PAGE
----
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Phoresis and Stokesian hydrodynamics in Python

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PyStokes: phoresis and Stokesian hydrodynamics in Python Binder Installation Notebooks Documentation Status DOI PyPI Python Version Downloads

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PyStokes is a numerical library for phoresis and Stokesian hydrodynamics in Python. It uses a grid-free method, combining the integral representation of Laplace and Stokes equations, spectral expansion, and Galerkin discretization, to compute phoretic and hydrodynamic interactions between spheres with slip boundary conditions on their surfaces. The library also computes suspension scale quantities, such as rheological response, energy dissipation and fluid flow. The computational cost is quadratic in the number of particles and upto 1e5 particles have been accommodated on multicore computers. The library has been used to model suspensions of microorganisms, synthetic autophoretic particles and self-propelling droplets.

Please read the PyStokes paper and Wiki before you use PyStokes for your research. Included below are some examples from PyStokes Gallery:

Periodic orbits of active particles


Our work shows that the oscillatory dynamics of a pair of active particles near a boundary, best exemplified by the fascinating dance of the green algae Volvox, can be understood in terms of Hamiltonian mechanics, even though the system does not conserve energy. Read more in the PyStokes Gallery.

Crystallization at a plane no-slip surface

It is well-known that crystallization of colloids approximating hard spheres is due, paradoxically, to the higher entropy of the ordered crystalline state compared to that of the disordered liquid state. Out of equilibrium, no such general principle is available to rationalize crystallization. In this work, we identify a new non-equilibrium mechanism, associated with entropy production rather than entropy gain, which drives crystallization of active colloids near plane walls. Read more in the PyStokes Gallery.

Crystallization of active colloids


26th July 2019 -- PyStokes can compute hydrodynamic and phoretic interactions in autophoretic suspensions.


You can take PyStokes for a spin without installation: Binder. Please be patient while Binder loads.

From a checkout of this repo

Install PyStokes and an extended list of dependencies using

>> git clone
>> cd pystokes
>> pip install -r requirements.txt
>> python install

Install PyStokes and its dependencies in an environment named "pystokes" via Anaconda

>> git clone
>> cd pystokes
>> make env
>> conda activate pystokes
>> make

Via pip

Install the latest PyPI version

>> pip install pystokes


Test installation and running

>> cd tests
>> python

Long test of example notebooks

>> cd tests
>> python


# Example 1: Flow field due to $2s$ mode of active slip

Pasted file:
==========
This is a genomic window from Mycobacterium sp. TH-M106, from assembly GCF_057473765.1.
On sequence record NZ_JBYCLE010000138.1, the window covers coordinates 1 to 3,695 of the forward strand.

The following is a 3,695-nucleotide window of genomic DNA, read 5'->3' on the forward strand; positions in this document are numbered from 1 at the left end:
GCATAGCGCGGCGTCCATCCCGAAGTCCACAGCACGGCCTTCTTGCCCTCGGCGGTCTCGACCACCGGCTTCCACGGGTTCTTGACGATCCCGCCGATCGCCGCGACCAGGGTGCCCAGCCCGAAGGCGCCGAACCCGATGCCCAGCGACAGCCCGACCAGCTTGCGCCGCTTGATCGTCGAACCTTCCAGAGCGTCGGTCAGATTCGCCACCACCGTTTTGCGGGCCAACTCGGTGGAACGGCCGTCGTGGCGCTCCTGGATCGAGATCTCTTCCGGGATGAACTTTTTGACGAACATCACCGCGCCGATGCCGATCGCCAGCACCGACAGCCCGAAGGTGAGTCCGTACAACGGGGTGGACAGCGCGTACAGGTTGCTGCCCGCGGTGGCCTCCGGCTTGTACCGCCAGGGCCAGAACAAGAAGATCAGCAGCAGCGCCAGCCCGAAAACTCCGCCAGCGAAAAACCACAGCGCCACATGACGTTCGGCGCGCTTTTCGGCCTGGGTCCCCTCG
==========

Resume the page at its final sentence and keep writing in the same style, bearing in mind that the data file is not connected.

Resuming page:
import pystokes, numpy as np, matplotlib.pyplot as plt

# particle radius, self-propulsion speed, number and fluid viscosity
b, eta, Np = 1.0, 1.0/6.0, 1

# initialize
r, p = np.array([0.0, 0.0, 3.4]), np.array([0.0, 1.0, 0])
V2s  = pystokes.utils.irreducibleTensors(2, p)

# space dimension , extent , discretization
dim, L, Ng = 3, 10, 64;

# instantiate the Flow class
flow = pystokes.wallBounded.Flow(radius=b, particles=Np, viscosity=eta, gridpoints=Ng*Ng)

# create grid, evaluate flow and plot
rr, vv = pystokes.utils.gridYZ(dim, L, Ng)
flow.flowField2s(vv, rr, r, V2s)  
pystokes.utils.plotStreamlinesYZsurf(vv, rr, r, offset=6-1, density=1.4, title='2s')
#Example 2: Phoretic field due to active surface flux of l=0 mode
import pystokes, numpy as np, matplotlib.pyplot as plt
# particle radius, fluid viscosity, and number of particles
b, eta, Np = 1.0, 1.0/6.0, 1

r, p = np.array([0.0, 0.0, 5]), np.array([0.0, 0.0, 1])
J0 = np.ones(Np)  # strength of chemical monopolar flux

# space dimension , extent , discretization
dim, L, Ng = 3, 10, 64;

# instantiate the Flow class
phoreticField = pystokes.phoretic.unbounded.Field(radius=b, particles=Np, phoreticConstant=eta, gridpoints=Ng*Ng)

# create grid, evaluate phoretic field and plot
rr, vv = pystokes.utils.gridYZ(dim, L, Ng)
phoreticField.phoreticField0(vv, rr, r, J0)  
pystokes.utils.plotContoursYZ(vv, rr, r, density=.8, offset=1e-16,  title='l=0') 

Other examples include

Selected publications

See full publication list here.


  • For help with and questions about PyStokes, please post to the pystokes-users group.
  • For bug reports and feature requests, please use the issue tracker on GitHub.


We believe that openness and sharing improves the practice of science and increases the reach of its benefits. This code is released under the MIT license. Our choice is guided by the excellent article on Licensing for the scientist-programmer.

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